Updated: Jun 8
Navigating Grief in the Workplace and Balancing those Complex Emotions from someone who has gone through it...awkwardly
Dealing with grief is never easy, and when it intertwines with the demands of the workplace, it can feel like an overwhelming challenge, it might like you're drowning or you're numb and your brain is an old school television with no signal.
The static and heartache can make work seem, even more like work. No matter how much you love and care about what you do, grief can make everything that much harder.
Work can also serve as an excellent distraction, through the power of compartmentalization and keeping yourself busy. However, distracting yourself with work, needs to be done carefully. But more on that sometime in the future!
With the right strategies, it's possible to navigate this difficult journey or at least make it more manageable. In this post, I explore practical tips to help you cope with grief in the workplace and maintain a healthy balance between honoring your emotions and infusing moments of levity.
1. Embrace Authenticity:
Grief is a deeply personal experience, and it's okay to show vulnerability while remaining professional. Infact it may be inevitable that you show more emotion than you and anyone else wants. When it happens, deep breath, acknowledge it, apologize only if necessary, and move on.
Authenticity allows you to connect with your colleagues on a human level, fostering understanding and empathy. Embrace your true self, express your feelings honestly, and let others see the strength it takes to navigate grief while still bringing yourself to the table.
Essentially what I'm trying to say here is, if you're sitting in a boardroom and tears are running down your face and people ask if you're okay, don't say "oh yeah I'm totally fine!" And sit there pretending you're not actively crying while sitting through an implementation deck..... like I have done... multiple times....If something similar happens to you gently remind yourself that people excuse themselves from meetings, all the time, for a plethora of reasons!
Also, that you're crying in a meeting and because you're a brown noser, you're sitting at the front of the room, and you're making this meeting really uncomfortable, Andrea. 😑
2. Find Supportive Allies:
Identify trusted coworkers or friends within your workplace who can provide a listening ear or lend a helping hand when needed. Share your experience with those you feel comfortable confiding in, and let them know how they can support you. Having a support network can make a world of difference, helping you cope with grief.
In addition to this, understanding that many people do not know what to say to people going through a difficult time. Take note of their body language, it may signal that they are uncomfortable or comfortable.
Additionally if they say something that seems dismissive or that feels off for you, don't take it personally, and just note that they are likely not sure how to navigate this situation and that they may not be the best person to confide in. It's that simple!
3. Create a Safe Space:
When grief strikes, it's crucial to establish boundaries that protect your emotional well-being. Communicate your needs to your colleagues, letting them know when you may need privacy or when you're open to conversations. By setting respectful boundaries, you can maintain a safe space where you can process your grief without compromising your work environment. Maybe you have a do not disturb sign at your desk or your place is hiding out in a bathroom stall for a few! It works!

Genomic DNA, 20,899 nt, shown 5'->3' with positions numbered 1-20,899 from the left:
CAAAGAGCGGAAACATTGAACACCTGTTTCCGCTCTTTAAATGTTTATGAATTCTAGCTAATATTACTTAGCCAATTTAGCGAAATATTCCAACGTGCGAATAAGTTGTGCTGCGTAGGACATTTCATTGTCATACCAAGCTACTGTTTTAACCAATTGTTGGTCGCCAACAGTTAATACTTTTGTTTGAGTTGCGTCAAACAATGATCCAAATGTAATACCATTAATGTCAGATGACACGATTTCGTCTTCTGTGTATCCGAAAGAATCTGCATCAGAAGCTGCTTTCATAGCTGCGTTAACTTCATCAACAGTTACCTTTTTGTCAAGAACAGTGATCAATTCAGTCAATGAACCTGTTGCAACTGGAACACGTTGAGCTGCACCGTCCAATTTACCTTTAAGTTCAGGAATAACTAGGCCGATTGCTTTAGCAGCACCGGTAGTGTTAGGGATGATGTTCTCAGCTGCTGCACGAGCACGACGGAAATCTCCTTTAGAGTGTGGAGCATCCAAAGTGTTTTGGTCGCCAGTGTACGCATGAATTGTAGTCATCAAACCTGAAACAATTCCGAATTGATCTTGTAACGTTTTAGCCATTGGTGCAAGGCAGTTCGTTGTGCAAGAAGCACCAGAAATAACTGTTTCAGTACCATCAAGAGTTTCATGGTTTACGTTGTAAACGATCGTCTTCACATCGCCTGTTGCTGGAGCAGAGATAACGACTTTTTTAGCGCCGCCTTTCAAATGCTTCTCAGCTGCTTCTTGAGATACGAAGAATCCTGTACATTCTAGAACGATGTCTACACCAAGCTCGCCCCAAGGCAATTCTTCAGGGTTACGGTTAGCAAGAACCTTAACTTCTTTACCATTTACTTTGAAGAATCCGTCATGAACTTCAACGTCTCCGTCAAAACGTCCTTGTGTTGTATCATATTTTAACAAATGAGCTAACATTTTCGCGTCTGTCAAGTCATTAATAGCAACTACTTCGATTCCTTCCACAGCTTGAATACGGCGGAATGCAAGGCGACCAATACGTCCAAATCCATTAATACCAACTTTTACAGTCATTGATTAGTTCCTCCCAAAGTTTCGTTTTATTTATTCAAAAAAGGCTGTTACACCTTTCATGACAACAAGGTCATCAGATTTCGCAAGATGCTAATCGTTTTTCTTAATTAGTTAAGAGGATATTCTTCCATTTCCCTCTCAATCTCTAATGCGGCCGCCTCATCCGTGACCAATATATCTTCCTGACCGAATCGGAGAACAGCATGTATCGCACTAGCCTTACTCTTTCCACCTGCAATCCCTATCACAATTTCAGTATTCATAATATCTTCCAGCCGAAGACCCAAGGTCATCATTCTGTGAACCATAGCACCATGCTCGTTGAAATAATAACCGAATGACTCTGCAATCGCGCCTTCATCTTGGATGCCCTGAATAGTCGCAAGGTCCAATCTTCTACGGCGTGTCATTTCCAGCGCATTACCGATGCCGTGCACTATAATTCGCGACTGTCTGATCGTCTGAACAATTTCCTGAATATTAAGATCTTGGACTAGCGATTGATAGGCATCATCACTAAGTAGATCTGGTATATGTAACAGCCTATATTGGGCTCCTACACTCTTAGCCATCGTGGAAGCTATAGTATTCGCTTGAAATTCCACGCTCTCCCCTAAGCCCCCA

4. Balance Moments of Levity:
Laughter can be a powerful tool in healing, even during difficult times. When appropriate, infuse lighthearted moments into your work interactions, whether it's sharing a funny anecdote or finding humor in everyday situations. However, always be mindful of the sensitivity of the topic and the preferences of those around you. Strive to uplift spirits while respecting the gravity of the situation.
Also, understand that some people simply don't have a tolerance for humor when talking about difficult situations. Read the room.
5. Practice Self-Care:
Self-care is crucial when navigating grief, and it becomes even more important when trying to save face in the workplace. Prioritize activities that bring you joy outside of work, such as engaging in hobbies, spending time with loved ones, or pursuing physical activities. By taking care of yourself, you'll recharge your spirit and bring renewed energy to your work while honoring your own healing process.
Yes, sometimes the absolute bare minimum of getting out of bed and showering will feel like too much.
Take it one day at a time and continue to challenge yourself to honor your passed love ones. You can do this by showing up and being the best version you possibly can.
Sometimes that looks like the Cynthia doll from The Rugrats, and you know what, it's okay! Life can be a real Angelica.
At the end of the day, grief in the workplace can present unique challenges, but with the right approach, you can cope with the loss while maintaining your professional relationships and responsibilities.
Remember to be authentic, seek support from trusted allies, create boundaries that protect your well-being, balance moments of levity, practice self-care and ask for help if you need it! By integrating these strategies into your journey, you'll navigate grief with grace, resilience, and the unwavering spirit that makes you who you are.
Most importantly, I wish this wasn't the harsh reality but anyone that is human has already, or will experience loss. If kindness, understanding, patience and respect isn't afforded to you by your workplace, it's a problem. There, I said it, if they don't accept that you're a human and so are they, it's not a good work environment.
I acknowledge that I am being flippant, but it's the simple truth. Basic human experiences deserve basic human respect.